There are ups and downs in the stock market, in housing prices, in consumer sales. These trends, even though they're important, are something we're used to, so when a new, important business trend comes along we may or may not pay attention.
Engagement is one of the trends you're likely seeing today and may not be paying enough attention to. If you're being bombarded with customer engagement tips, it's time to start listening.
Engagement has gained so much attention recently because it works. It gets people excited about your brand, and is used to increase customer satisfaction and retention. If that's what you're doing, then you're on the right track. If you stop there, or aren't working on engagement at all, then you're still missing out. Excitement, satisfaction, and retention are not the only ways customer engagement can benefit a business.
Currently, most organizations don't tie customer engagement to enough real business processes and outcomes, and because of that, they overlook some major applications. One of these is selling more to current customers. Even if many business people still don't realize it, customer engagement can increase sales to existing customers, improving overall business revenue.
Customer engagement increases existing customer sales both directly, in terms of revenue per customer, and also through the trickle-down effect of other benefits. Here are five of the main ways engagement positively influences current customer sales.
The first of several indirect ways engagement improves sales to existing customers is by growing awareness of your organization's different solutions among your customer base. As customers are kept more engaged and informed through support conversations, emails, and interactions between customers in your portal, you also improve awareness of the variety of solutions your organization offers. Those solutions include different services, product add-ons, updates, and other offers.
When customers participate in your customer portal and online community, they're more likely to look to your other offerings, such as product add-ons, when they have a problem. After all, your customers can't buy a product they've never heard about.
As you engage your customers, you expose them to your brand over and over again. Every time someone logs in to your customer portal, they see your organization's name. Every time they participate in a discussion, they think about your business or product. All of this increases brand awareness, which means that customers are thinking of you more and more often, and are more likely to think of you when they need another solution. That recognition trickles down into revenue and sales when it comes to renewing contracts or purchasing additional products and services.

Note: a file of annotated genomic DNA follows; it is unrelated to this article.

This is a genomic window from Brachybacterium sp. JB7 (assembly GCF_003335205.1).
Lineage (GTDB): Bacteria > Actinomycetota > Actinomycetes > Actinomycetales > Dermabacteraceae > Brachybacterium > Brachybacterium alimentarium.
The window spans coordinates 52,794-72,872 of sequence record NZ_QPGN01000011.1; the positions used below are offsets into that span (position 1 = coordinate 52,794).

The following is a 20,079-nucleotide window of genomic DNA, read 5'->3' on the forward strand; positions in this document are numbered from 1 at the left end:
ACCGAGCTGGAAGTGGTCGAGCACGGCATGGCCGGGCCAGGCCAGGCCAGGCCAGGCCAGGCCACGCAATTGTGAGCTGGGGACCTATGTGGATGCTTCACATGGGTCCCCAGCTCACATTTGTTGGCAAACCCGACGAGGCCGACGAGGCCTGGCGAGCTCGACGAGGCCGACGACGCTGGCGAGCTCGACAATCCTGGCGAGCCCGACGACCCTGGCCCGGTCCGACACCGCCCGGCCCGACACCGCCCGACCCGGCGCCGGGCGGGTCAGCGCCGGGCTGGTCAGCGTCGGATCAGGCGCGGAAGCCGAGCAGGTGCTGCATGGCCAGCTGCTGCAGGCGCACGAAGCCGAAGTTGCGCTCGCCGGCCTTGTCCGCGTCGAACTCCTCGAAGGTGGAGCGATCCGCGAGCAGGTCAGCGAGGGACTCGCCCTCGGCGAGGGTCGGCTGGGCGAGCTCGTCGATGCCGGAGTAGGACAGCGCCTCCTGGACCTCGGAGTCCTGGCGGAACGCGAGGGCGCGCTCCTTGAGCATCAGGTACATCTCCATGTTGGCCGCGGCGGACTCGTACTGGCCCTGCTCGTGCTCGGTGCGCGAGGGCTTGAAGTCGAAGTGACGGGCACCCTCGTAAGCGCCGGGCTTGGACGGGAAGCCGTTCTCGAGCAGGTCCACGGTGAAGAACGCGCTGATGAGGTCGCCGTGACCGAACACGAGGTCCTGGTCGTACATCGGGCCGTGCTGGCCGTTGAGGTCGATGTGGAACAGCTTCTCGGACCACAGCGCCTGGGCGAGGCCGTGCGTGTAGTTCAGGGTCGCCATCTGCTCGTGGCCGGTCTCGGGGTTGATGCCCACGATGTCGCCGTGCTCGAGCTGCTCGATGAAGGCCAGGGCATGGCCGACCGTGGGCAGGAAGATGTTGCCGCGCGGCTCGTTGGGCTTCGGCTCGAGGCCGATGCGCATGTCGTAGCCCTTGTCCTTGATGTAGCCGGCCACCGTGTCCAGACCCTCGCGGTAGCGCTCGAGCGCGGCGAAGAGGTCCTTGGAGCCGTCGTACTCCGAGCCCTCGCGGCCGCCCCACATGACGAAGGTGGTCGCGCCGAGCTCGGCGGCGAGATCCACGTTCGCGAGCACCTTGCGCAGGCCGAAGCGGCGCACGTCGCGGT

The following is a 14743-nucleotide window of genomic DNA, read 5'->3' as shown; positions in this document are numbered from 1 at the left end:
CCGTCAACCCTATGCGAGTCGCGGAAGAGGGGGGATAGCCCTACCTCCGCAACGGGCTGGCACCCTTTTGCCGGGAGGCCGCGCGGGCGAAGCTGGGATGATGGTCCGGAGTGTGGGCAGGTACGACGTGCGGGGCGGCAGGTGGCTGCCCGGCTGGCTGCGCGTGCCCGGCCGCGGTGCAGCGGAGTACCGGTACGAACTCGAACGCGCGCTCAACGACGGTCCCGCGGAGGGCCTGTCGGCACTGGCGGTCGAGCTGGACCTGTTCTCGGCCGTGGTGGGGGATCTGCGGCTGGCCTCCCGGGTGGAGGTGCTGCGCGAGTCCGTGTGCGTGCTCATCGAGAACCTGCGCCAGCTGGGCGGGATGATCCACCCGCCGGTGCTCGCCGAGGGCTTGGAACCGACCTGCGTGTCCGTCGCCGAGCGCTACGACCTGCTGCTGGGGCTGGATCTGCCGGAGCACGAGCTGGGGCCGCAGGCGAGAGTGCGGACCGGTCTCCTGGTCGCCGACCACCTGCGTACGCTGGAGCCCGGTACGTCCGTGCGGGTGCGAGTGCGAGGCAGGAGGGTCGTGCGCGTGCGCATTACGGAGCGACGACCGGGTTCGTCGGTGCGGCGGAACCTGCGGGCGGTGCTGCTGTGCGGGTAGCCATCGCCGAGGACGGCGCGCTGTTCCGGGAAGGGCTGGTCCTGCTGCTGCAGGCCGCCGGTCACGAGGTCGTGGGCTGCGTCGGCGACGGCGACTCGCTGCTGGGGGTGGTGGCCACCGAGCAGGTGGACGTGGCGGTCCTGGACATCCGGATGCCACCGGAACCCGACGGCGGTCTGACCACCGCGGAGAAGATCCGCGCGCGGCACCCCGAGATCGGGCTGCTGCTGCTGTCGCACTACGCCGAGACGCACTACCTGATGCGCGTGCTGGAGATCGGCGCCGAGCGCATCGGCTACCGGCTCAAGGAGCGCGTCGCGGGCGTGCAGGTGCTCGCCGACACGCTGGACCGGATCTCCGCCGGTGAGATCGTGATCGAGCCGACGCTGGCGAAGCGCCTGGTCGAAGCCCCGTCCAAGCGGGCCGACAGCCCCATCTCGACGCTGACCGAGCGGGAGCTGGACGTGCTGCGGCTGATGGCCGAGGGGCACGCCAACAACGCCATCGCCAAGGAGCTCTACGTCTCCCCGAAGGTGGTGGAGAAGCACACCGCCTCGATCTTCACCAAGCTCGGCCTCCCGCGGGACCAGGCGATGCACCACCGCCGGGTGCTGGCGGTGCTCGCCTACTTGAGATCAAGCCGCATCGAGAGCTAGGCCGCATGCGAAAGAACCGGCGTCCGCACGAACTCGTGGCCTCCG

This engagement and recognition has an extra trust benefit as well. The more you engage your customers, interacting with them through support or Q&As in your customer portal, the more trust you build. When customers trust your brand, they will continue coming to you for products and services to solve their problems.
When customers participate in your customer community, come to events, or visit your website, they leave a trail of insightful data about their interests, priorities, and challenges. That information can be used to determine existing customer buying preferences, pain points, and which products best suit each customer. Sales teams can use that data to discover the best sales opportunities, along with the best ways to pitch and expand your relationship.
If customers are not engaged, they don't provide that activity data. On the flip side, as activity data increases and improves, it's more likely it is that sales people can use the data to get the right offer in front of the right customer, at the right time.
Research has shown that revenue growth is tied to customer engagement. According to PWC, organizations using digital outreach methods forecast higher revenue growth, and Bain & Company found that engaged customers spend between 20% and 40% more than other customers.
Whether they're using social media, an online community platform, or email communication, the more engaged your customers are, the more they'll spend, increasing your revenue per customer.
Increasing customer advocacy is a common goal for many businesses, but not all realize that this works with both new customers and existing customers.
Acquiring new customers generally leverages an advocacy program, where you will identify, engage, recruit and nurture new brand advocates. Your advocates will refer new customers to you, so you can grow your existing customer base.
Often, your engaged customer advocates will also naturally interact with your current customers, leaving comments on blogs or posts in discussion forums about best practices or new uses for your products. This provides new ideas and compelling reasons for your existing customers to purchase new or different products from your business.
Despite focusing on customer engagement as an important trend, many companies are overlooking the full range of benefits that come from engaging customers.
Engaged customers lead to improved satisfaction and retention, as well as increased sales to existing customers through advocacy, high-spend transactions, and brand recognition. When taking these benefits into account it becomes even more important to focus on customer engagement and building lasting relationships with customers.